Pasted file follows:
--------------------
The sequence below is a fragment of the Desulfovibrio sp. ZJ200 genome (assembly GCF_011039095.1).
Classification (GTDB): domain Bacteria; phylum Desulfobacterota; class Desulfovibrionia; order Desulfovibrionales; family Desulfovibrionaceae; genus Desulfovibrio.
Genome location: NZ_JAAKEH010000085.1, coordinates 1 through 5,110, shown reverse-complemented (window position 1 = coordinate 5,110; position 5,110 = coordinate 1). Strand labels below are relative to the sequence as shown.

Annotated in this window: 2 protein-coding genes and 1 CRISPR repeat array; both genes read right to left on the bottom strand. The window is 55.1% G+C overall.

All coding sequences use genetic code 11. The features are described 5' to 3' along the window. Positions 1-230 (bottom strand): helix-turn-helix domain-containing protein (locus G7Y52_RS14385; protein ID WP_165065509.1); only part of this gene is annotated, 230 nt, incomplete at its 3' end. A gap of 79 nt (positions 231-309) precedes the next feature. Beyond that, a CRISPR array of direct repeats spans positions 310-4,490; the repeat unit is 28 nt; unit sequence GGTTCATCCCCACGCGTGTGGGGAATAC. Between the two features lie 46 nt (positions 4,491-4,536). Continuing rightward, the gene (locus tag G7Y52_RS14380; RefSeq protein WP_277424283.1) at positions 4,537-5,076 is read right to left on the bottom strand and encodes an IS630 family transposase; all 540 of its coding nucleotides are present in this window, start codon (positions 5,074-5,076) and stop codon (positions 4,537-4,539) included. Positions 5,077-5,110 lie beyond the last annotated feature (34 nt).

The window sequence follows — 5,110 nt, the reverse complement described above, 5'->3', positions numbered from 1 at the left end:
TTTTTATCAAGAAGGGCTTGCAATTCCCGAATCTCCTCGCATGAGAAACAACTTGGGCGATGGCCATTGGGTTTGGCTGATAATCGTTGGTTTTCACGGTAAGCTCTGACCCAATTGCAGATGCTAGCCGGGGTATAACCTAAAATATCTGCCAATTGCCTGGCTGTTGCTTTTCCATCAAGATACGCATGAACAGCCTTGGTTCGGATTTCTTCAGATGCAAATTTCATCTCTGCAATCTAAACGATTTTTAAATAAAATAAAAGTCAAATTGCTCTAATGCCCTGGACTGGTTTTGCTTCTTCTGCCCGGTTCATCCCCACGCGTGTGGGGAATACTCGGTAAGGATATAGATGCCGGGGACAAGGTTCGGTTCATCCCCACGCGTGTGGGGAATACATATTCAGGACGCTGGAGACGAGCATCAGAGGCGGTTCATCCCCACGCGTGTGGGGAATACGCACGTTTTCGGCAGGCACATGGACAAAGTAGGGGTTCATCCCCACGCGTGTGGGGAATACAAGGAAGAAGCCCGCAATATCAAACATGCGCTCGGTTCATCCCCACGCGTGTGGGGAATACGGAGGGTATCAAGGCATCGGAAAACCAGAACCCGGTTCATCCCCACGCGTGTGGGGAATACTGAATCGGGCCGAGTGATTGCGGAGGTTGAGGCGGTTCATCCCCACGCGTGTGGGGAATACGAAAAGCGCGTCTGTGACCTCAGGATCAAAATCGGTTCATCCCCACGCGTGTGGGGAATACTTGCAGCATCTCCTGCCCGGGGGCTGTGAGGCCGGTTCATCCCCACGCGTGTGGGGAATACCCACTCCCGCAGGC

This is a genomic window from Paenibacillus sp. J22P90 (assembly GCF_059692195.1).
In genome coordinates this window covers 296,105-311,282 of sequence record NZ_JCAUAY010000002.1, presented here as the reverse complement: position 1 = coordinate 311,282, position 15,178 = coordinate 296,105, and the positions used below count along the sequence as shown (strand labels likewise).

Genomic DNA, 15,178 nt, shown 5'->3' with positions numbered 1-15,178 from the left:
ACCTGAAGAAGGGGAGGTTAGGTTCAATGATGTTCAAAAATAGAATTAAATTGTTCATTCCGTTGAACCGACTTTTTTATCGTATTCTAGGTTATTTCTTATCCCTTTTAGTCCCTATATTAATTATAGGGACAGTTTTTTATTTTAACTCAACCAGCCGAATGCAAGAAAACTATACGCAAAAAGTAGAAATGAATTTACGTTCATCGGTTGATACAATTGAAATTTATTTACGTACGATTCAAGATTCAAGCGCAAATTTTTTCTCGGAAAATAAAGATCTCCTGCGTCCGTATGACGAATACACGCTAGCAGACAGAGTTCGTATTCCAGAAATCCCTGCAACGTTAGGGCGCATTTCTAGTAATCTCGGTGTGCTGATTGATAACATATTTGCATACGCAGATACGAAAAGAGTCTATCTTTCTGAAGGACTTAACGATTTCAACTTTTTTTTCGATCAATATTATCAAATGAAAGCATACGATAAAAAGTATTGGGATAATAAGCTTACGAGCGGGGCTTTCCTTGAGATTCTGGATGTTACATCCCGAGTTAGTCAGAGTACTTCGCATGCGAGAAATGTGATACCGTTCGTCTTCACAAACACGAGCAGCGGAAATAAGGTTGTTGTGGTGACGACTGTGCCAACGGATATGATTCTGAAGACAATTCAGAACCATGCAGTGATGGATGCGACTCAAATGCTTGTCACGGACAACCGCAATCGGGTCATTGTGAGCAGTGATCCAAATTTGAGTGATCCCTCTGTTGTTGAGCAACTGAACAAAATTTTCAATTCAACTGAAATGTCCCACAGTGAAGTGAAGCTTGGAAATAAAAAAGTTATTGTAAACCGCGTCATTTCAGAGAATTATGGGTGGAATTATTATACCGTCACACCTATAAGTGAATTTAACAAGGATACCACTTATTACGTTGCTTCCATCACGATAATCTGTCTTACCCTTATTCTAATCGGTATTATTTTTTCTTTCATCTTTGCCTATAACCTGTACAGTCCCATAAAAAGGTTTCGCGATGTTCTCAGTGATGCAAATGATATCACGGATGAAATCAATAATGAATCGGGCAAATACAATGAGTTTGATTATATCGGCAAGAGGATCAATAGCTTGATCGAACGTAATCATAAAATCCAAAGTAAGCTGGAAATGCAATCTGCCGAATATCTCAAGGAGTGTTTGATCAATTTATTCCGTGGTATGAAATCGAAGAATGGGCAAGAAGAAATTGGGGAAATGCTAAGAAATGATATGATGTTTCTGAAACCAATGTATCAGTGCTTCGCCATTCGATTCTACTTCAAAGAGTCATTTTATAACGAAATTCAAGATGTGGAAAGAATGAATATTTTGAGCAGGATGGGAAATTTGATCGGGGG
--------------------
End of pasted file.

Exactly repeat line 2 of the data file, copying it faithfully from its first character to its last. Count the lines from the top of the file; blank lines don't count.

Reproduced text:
Classification (GTDB): domain Bacteria; phylum Desulfobacterota; class Desulfovibrionia; order Desulfovibrionales; family Desulfovibrionaceae; genus Desulfovibrio.